Shalom M. is a budding entrepreneur and long-time user of Braid. 

Inspired by the book Rich Dad Poor Dad by Robert Kiyosaki, Shalom switched his college major from computer science to real estate and started his entrepreneurial career. His main objective? To grow and understand his finances. 

He learned that understanding his money personality was critical to finding a sustainable system for long-term financial success. To apply his financial learnings, Shalom started envelope-style budgeting.

The next step was to find a place where he could open many accounts [pools] and collaborate with others.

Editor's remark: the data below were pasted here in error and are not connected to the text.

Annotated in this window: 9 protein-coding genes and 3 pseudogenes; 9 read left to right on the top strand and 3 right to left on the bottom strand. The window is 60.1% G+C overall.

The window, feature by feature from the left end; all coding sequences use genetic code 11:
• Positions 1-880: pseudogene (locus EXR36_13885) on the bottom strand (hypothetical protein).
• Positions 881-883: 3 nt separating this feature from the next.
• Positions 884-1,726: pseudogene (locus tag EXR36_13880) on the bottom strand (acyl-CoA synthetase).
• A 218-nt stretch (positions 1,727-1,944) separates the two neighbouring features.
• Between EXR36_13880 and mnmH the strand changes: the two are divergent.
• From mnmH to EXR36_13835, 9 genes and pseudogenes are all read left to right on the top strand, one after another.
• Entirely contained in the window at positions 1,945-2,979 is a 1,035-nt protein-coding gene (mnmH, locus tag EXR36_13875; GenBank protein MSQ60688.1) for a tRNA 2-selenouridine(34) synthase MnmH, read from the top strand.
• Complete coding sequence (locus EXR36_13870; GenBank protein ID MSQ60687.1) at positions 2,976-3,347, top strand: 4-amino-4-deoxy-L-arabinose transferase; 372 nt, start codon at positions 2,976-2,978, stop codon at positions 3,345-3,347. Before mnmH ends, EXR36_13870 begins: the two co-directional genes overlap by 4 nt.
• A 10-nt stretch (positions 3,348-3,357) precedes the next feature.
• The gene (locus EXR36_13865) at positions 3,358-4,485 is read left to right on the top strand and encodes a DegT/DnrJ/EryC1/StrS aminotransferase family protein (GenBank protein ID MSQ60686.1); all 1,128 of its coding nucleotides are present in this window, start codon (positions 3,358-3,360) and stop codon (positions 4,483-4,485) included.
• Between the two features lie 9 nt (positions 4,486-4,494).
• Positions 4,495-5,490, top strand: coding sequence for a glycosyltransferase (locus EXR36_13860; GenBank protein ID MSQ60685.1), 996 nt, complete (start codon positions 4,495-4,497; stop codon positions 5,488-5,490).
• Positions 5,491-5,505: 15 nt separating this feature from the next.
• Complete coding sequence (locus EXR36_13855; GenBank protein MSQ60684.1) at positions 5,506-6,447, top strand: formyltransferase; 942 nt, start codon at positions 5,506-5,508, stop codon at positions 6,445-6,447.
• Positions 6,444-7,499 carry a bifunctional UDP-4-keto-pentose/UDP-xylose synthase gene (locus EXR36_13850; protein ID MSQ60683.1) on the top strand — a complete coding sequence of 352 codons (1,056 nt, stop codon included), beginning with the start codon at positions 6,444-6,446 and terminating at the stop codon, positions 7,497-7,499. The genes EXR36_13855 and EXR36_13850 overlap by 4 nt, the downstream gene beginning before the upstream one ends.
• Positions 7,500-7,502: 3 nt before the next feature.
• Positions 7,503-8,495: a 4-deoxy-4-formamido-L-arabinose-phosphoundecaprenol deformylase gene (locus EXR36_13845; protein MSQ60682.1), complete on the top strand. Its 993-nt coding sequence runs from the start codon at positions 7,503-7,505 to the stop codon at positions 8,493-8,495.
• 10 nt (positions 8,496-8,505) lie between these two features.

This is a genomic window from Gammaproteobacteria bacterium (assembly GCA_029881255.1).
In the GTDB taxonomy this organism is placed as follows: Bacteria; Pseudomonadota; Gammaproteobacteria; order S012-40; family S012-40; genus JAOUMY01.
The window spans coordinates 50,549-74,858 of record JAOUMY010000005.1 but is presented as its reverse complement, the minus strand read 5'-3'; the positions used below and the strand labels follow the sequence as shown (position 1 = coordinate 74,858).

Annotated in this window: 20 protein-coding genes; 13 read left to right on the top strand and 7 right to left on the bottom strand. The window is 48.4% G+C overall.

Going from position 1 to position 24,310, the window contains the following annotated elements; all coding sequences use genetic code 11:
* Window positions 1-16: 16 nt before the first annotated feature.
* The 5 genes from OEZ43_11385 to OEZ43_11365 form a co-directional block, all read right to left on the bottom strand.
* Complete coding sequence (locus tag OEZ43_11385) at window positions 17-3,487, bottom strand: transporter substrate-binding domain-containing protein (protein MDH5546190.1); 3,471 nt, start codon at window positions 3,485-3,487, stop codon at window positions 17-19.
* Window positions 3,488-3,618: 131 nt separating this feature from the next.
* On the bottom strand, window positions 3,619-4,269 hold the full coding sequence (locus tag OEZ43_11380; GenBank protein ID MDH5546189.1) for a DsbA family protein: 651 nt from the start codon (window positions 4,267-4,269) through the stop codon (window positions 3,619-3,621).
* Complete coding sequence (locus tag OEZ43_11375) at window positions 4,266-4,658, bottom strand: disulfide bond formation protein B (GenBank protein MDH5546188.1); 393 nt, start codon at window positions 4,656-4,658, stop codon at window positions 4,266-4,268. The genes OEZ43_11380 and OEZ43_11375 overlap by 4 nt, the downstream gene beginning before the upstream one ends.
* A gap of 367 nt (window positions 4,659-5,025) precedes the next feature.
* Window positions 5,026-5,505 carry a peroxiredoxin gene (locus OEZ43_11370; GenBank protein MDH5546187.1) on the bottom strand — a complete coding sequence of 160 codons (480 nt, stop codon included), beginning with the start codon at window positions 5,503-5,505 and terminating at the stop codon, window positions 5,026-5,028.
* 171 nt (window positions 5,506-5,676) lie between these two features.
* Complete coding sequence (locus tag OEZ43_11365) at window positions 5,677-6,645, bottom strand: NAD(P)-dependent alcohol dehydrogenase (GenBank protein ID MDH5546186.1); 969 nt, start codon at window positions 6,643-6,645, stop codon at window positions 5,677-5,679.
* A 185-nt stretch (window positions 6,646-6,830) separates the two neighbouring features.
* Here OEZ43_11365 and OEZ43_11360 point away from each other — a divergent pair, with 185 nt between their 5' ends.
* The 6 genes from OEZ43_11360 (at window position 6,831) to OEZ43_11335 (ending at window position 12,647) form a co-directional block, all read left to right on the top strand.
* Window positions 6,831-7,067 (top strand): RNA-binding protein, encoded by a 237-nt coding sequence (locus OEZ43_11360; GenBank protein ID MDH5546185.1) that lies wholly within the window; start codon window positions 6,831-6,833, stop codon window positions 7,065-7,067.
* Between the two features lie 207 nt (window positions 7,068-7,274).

Note: This interview was edited for clarity and length.

How did your financial journey begin?

When I first started, I was studying finances like crazy. I read books from Dave Ramsey, Robert Kiyosaki, T. Harv Eker, and other financial experts. Each had a different perspective on the type of money lifestyle that you should adopt for financial success. 

Ramsey advised that you put all of your money towards paying off your debts. Then once they’re all paid off, you can start to live. Similarly, in the FIRE (Financial Independence, Retire Early) movement, all your money goes towards investments, and then you’re free to live once you retire. 

None of those lifestyles worked for me because I didn’t want to hunker down and not live until I retire. Maybe if I started earlier in my life but now, no. Learning how to manage my money by figuring out my money personality from T. Harv Eker’s book, Secrets of the Millionaire Mind, turned seminar, Millionaire Mind Intensive, was a game changer.